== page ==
ENVIRONMENT Concerned about the death knell being sounded for the planet, about two dozen members of the Society of Fearless Grandmothers rallied in front of the County Building in downtown Santa Barbara and signed a giant valentine telling the supervisors not to allow one more single oil permit. “We’re taking part in Fire Drill Fridays,” said Irene Cooke, “and plan to be here every Friday at noon.” They’re committed to slowing climate change for the sake of their grandchildren’s future, she said. Cooke said the Society of Fearless Grandmothers and their friends would work with Extinction Rebellion (@xrsantabarbara) to learn techniques of civil disobedience and staying safe in the streets. Their peaceful climate activism will ramp up in Santa Barbara this year, she added.

COURTS & CRIME Saturday afternoon, a blast and smoke coming from an apartment disrupted the town of Orcutt. By the time officials arrived, a seriously injured resident was being transported by American Medical Response. Deputies found a sliding door had been blasted off its rails from the explosion and evidence to believe the apartment was used as a butane honey oil lab. Santa Maria resident Albert Alvarado was later arrested and charged with four felonies and one misdemeanor. His charges include child endangerment and arson causing injury, among others. n

For the latest news and longer versions of many of these stories, visit independent.com/news. INDEPENDENT.COM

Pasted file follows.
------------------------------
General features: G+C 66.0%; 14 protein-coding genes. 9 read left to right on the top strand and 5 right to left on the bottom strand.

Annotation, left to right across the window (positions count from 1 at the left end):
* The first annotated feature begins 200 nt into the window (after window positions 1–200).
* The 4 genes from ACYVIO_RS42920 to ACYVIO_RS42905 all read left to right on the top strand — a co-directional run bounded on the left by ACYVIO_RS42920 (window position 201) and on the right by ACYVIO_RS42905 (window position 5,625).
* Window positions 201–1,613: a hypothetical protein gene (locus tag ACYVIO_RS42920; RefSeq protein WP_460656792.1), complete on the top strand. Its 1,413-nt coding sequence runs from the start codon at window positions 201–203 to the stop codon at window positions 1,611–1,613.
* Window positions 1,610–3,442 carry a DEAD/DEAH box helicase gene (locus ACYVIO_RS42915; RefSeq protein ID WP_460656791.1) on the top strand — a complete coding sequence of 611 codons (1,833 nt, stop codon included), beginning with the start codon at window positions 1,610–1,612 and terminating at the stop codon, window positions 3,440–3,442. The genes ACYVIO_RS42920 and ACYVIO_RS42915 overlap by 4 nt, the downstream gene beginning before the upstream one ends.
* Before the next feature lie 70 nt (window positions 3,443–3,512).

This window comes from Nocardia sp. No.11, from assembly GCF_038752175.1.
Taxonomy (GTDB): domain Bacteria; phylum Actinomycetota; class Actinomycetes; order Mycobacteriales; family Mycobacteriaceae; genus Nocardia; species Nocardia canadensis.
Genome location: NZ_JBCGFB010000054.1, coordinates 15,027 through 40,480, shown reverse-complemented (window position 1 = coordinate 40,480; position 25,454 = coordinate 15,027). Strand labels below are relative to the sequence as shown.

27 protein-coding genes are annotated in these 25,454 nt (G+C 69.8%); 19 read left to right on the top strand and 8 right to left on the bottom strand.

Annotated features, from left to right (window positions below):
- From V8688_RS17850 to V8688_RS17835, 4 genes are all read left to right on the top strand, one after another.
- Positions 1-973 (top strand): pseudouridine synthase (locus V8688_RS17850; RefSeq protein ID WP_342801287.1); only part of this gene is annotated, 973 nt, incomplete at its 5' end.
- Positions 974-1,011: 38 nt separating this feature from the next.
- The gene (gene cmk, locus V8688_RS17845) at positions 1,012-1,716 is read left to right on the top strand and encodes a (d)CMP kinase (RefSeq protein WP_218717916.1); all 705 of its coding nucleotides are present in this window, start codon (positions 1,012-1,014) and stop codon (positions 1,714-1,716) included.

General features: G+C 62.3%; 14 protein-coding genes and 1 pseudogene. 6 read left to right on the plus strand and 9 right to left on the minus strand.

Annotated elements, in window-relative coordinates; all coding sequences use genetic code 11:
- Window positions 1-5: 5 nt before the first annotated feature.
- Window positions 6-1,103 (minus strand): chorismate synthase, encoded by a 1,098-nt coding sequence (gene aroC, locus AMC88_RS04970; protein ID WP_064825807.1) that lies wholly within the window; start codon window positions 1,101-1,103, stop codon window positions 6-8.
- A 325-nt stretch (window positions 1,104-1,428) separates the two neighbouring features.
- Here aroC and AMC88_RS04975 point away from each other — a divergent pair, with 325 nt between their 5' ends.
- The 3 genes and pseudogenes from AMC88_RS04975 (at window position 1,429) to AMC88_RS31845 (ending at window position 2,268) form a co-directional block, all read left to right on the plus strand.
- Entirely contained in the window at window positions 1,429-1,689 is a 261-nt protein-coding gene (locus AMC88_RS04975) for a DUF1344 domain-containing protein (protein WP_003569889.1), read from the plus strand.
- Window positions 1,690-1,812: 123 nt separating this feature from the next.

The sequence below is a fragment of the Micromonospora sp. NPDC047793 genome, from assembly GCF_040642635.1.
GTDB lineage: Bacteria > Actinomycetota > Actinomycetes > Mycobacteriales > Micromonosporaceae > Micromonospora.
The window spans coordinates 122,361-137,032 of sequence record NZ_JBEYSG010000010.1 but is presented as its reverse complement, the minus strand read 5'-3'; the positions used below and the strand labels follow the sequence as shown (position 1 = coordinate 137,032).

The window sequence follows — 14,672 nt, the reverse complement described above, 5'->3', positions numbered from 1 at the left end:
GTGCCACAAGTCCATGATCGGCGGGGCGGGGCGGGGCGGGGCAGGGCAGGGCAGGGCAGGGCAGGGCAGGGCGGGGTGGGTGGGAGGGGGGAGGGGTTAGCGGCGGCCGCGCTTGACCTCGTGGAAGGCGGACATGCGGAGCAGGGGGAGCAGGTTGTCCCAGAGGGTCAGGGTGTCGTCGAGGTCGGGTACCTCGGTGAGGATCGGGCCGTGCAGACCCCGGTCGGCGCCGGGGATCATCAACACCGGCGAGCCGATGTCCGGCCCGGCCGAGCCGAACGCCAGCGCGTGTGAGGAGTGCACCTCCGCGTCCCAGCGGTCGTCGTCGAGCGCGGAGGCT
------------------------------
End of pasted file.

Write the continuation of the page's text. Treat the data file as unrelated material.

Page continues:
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oleta held a kickoff event on Thursday to begin a major sidewalk project that adds concrete walkways to one side of the streets north of Hollister Avenue in the neighborhood known as Old Town. About 40 people came to the pocket park on Nectarine Avenue to talk with the project managers, designers, and construction crew on hand. Mayor Paula Perotte noted that several of the big trees that residents loved were being saved, with sidewalks being built around them where necessary. Curbs, gutters, and a repaving of all the streets are included in the project, which grew to $1.8 million over its original price tag. In a City Council meeting in December, the city’s public works department had to defend the cost overrun, with councilmembers asking for no more surprises and expressing disappointment that the money couldn’t be used for other equally important projects. Project manager James Winslow explained there was no lack of work for construction companies and that bids were on the high side. The project was designed to minimize disruption in the densely populated area, he said, with work split into segments. That added to project costs as well but was necessary to

avoid taking away everyone’s parking at one time. Additionally, Public Works director Charlie Ebeling said, given the quantity of cuts into the road the original project caused, it made sense to repave the entire area now. Otherwise, potholes would develop, and residents would face another major street disruption in three, five, or seven years. The project’s contingency fund increased from 15 to 20 percent as well, because about 100 property owners would be affected, Winslow said. As of December, all but three had signed onto the project and its effects on their hedges, fences, and mailboxes that were in the public right of way, he told the councilmembers. Winslow said the livability and walkability of the area would be helped by the much-needed improvements to drainage from pervious pavement and sidewalks, as well as retention basins and the addition of 17 parking spaces on Magnolia from back-in angled parking. The winning contractor was Toro Enterprises Inc., which is based in Oxnard, with a bid of $3.2 million. The project starts March 2 and is expected to be completed by November. —Jean Yamamura